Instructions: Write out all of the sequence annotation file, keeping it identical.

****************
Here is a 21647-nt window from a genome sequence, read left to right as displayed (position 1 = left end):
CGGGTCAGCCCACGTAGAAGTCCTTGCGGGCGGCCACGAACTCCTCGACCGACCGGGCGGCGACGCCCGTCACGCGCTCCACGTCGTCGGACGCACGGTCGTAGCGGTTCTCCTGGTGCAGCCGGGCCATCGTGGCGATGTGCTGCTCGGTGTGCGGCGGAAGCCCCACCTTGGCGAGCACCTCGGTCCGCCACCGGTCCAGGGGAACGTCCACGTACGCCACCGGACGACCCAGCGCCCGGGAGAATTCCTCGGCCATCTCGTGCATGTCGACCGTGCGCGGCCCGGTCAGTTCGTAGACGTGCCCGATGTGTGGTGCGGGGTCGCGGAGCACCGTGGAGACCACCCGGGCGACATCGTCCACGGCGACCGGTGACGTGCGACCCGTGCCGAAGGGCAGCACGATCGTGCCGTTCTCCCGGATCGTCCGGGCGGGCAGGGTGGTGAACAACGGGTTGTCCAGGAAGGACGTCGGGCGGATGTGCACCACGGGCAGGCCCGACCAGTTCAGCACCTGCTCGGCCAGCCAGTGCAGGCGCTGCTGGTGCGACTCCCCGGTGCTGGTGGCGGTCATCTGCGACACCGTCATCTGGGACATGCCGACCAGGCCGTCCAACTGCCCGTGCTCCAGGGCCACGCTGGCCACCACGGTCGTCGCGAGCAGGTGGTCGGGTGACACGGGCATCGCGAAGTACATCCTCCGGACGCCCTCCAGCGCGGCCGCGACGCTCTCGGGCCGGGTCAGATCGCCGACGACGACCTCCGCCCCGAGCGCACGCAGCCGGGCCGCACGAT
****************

Here is a 21647-nt window from a genome sequence, read left to right as displayed (position 1 = left end):
CGGGTCAGCCCACGTAGAAGTCCTTGCGGGCGGCCACGAACTCCTCGACCGACCGGGCGGCGACGCCCGTCACGCGCTCCACGTCGTCGGACGCACGGTCGTAGCGGTTCTCCTGGTGCAGCCGGGCCATCGTGGCGATGTGCTGCTCGGTGTGCGGCGGAAGCCCCACCTTGGCGAGCACCTCGGTCCGCCACCGGTCCAGGGGAACGTCCACGTACGCCACCGGACGACCCAGCGCCCGGGAGAATTCCTCGGCCATCTCGTGCATGTCGACCGTGCGCGGCCCGGTCAGTTCGTAGACGTGCCCGATGTGTGGTGCGGGGTCGCGGAGCACCGTGGAGACCACCCGGGCGACATCGTCCACGGCGACCGGTGACGTGCGACCCGTGCCGAAGGGCAGCACGATCGTGCCGTTCTCCCGGATCGTCCGGGCGGGCAGGGTGGTGAACAACGGGTTGTCCAGGAAGGACGTCGGGCGGATGTGCACCACGGGCAGGCCCGACCAGTTCAGCACCTGCTCGGCCAGCCAGTGCAGGCGCTGCTGGTGCGACTCCCCGGTGCTGGTGGCGGTCATCTGCGACACCGTCATCTGGGACATGCCGACCAGGCCGTCCAACTGCCCGTGCTCCAGGGCCACGCTGGCCACCACGGTCGTCGCGAGCAGGTGGTCGGGTGACACGGGCATCGCGAAGTACATCCTCCGGACGCCCTCCAGCGCGGCCGCGACGCTCTCGGGCCGGGTCAGATCGCCGACGACGACCTCCGCCCCGAGCGCACGCAGCCGGGCCGCACGAT